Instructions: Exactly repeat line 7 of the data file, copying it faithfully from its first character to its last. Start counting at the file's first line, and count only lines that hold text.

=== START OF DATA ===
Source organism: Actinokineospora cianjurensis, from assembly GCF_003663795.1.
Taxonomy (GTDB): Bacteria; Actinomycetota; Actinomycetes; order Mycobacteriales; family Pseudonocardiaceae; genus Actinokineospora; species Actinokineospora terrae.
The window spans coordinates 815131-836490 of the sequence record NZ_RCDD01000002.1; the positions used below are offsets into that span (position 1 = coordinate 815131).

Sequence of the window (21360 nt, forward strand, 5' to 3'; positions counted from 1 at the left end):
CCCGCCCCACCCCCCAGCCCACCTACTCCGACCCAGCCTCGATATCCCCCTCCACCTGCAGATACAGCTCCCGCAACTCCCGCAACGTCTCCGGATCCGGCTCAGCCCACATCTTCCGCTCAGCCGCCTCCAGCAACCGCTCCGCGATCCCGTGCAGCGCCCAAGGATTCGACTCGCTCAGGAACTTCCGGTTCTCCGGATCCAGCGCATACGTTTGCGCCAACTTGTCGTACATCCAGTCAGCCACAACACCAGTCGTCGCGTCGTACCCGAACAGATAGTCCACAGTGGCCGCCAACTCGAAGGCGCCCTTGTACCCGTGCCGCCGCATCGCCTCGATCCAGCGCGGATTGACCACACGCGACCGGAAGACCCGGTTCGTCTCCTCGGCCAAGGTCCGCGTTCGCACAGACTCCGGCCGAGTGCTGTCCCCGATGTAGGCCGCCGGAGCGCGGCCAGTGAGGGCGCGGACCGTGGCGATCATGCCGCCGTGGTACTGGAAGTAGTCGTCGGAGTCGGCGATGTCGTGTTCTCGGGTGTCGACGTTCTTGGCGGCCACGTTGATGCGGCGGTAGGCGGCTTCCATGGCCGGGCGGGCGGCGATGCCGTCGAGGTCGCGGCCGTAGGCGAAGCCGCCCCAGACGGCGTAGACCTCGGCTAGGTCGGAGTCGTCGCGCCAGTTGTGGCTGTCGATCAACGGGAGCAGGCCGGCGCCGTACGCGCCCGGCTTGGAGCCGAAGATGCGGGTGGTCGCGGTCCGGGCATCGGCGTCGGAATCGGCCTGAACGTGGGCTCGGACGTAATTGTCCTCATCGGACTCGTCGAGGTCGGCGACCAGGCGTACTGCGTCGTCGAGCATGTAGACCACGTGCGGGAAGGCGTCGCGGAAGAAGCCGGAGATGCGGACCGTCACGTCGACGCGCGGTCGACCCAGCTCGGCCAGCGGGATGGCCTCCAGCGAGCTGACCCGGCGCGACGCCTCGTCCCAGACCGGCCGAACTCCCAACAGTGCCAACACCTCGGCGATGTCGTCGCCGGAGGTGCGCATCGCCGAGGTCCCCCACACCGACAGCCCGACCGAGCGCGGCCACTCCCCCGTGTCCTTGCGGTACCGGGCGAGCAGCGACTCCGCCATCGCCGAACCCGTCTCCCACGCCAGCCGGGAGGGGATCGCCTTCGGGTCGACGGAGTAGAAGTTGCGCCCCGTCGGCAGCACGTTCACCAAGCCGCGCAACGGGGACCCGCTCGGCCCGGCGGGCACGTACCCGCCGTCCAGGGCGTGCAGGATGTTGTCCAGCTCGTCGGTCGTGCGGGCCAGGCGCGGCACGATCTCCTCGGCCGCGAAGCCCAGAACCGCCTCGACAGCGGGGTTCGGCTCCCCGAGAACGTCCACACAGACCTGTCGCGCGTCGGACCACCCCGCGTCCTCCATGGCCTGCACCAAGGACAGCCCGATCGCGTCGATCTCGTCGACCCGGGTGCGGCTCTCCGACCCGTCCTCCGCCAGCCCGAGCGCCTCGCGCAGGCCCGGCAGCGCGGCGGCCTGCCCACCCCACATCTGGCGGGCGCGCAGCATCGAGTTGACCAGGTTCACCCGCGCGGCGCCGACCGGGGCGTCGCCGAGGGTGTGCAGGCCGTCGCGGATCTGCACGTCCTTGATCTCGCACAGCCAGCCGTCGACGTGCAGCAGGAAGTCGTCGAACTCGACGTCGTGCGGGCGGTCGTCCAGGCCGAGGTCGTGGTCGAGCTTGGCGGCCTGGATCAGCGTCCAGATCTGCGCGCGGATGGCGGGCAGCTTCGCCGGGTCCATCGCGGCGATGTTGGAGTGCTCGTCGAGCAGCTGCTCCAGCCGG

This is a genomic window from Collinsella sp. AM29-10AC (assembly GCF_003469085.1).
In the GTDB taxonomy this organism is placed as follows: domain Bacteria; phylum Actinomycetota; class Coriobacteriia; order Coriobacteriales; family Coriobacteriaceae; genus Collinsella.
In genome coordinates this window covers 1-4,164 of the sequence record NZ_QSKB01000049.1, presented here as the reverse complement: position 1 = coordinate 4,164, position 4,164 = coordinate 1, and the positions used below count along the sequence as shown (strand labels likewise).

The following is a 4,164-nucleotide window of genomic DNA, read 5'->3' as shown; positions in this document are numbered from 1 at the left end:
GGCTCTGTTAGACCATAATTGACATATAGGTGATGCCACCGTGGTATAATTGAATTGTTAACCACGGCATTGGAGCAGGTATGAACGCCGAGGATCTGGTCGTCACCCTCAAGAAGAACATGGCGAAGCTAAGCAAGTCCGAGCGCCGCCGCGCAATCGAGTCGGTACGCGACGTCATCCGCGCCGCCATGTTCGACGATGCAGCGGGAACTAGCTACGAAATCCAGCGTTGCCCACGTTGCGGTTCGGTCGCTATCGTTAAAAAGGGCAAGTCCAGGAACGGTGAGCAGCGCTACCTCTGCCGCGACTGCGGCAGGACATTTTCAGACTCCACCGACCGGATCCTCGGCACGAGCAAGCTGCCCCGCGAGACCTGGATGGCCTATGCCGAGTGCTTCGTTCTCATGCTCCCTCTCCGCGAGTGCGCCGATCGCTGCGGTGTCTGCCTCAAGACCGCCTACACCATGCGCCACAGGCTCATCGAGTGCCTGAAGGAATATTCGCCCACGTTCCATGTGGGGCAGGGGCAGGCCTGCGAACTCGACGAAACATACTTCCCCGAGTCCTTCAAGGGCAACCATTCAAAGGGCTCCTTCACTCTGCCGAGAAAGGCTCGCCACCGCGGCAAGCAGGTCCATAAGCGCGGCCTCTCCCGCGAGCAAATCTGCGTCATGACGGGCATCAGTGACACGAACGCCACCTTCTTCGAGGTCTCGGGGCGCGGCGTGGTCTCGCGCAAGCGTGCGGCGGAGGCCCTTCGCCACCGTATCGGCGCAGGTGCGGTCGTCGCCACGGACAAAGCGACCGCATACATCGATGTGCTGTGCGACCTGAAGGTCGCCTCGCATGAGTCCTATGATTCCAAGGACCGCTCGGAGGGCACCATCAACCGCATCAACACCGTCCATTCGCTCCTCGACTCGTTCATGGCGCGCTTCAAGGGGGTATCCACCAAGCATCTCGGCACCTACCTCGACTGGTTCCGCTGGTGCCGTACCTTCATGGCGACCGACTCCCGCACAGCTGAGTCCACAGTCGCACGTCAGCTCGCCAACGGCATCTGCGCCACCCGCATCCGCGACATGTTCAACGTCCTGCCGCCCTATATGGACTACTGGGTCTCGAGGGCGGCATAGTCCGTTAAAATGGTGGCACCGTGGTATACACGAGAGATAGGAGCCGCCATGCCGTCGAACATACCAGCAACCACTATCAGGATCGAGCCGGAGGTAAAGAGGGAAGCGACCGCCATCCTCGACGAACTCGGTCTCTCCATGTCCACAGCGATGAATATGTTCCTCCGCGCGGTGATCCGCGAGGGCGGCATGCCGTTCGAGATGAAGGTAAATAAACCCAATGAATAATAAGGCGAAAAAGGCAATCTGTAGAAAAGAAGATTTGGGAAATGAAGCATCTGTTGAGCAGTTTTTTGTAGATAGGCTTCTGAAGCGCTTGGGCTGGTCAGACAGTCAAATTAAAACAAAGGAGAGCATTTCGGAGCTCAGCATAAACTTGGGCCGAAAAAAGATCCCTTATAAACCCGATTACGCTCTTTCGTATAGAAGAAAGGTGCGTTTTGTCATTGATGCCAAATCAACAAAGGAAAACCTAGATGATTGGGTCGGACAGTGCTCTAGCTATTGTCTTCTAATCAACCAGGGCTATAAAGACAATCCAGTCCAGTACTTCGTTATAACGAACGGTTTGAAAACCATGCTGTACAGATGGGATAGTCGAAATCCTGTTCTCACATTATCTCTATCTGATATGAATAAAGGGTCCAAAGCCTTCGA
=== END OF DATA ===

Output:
In the GTDB taxonomy this organism is placed as follows: domain Bacteria; phylum Actinomycetota; class Coriobacteriia; order Coriobacteriales; family Coriobacteriaceae; genus Collinsella.